.json

files in a folder local to the project workspace called

.vscode

.

Python for Beginners – Full Course [Programming Tutorial]
Python for Beginners – Full Course [Programming Tutorial]

Debugging Support

Even though VS Code is a code editor, debugging Python directly within VS Code is possible. VS Code offers many of the features you would expect from a good code debugger, including:

  • Automatic variable tracking
  • Watch expressions
  • Breakpoints
  • Call stack inspection

You can see them all as part of the Debug view on the Activity Bar:

The debugger can control Python apps running in the built-in terminal or an external terminal instance. It can attach to an already running Python instances, and can even debug Django and Flask apps.

Debugging code in a single Python file is as simple as starting the debugger using F5. You use F10 and F11 to step over and into functions respectively, and Shift+F5 to exit the debugger. Breakpoints are set using F9, or using the mouse by clicking in the left margin in the editor window.

Before you start debugging more complicated projects, including Django or Flask applications, you need to setup and then select a debug configuration. Setting up the debug configuration is relatively straightforward. From the Debug view, select the Configuration drop-down, then Add Configuration, and select Python:

Visual Studio Code will create a debug configuration file under the current folder called

.vscode/launch.json

, which allows you to setup specific Python configurations as well as settings for debugging specific apps, like Django and Flask.

You can even perform remote debugging, and debug Jinja and Django templates. Close the

launch.json

file in the editor and select the proper configuration for your application from the Configuration drop-down.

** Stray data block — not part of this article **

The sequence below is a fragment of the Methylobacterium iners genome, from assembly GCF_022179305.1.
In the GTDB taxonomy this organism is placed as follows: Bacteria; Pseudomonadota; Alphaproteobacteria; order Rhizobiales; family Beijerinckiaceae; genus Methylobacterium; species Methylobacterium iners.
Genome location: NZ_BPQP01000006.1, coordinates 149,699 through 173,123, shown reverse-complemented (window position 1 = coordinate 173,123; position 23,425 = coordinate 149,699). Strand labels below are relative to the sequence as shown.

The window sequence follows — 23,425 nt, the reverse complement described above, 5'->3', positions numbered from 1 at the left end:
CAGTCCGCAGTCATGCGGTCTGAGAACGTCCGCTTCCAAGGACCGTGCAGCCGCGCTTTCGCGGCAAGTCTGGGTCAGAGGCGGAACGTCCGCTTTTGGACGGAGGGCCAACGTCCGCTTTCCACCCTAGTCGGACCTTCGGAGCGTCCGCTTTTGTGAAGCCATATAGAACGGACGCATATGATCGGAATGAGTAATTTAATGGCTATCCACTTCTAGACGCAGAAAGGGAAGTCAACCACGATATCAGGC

Conclusion

Visual Studio Code is one of the coolest general purpose editors and a great candidate for Python development. In this article, you learned:

  • How to install VS Code on any platform
  • How to find and install extensions to enable Python-specific features
  • How VS Code makes writing a simple Python application easier
  • How to run and debug existing Python programs within VS Code
  • How to work with Git and GitHub repositories from VS Code

Visual Studio Code has become my default editor for Python and other tasks, and I hope you give it a chance to become yours as well.

If you have questions or comments, please reach out in the comments below. There is also a lot more information at the Visual Studio Code website than we could cover here.

The author sends thanks to Dan Taylor from the Visual Studio Code team at Microsoft for his time and invaluable input in this article.

Watch Now This tutorial has a related video course created by the Real Python team. Watch it together with the written tutorial to deepen your understanding: Python Development in Visual Studio Code (Setup Guide)

Best Python IDE: Vim, Emacs, PyCharm, or Visual Studio Code? | Guido van Rossum and Lex Fridman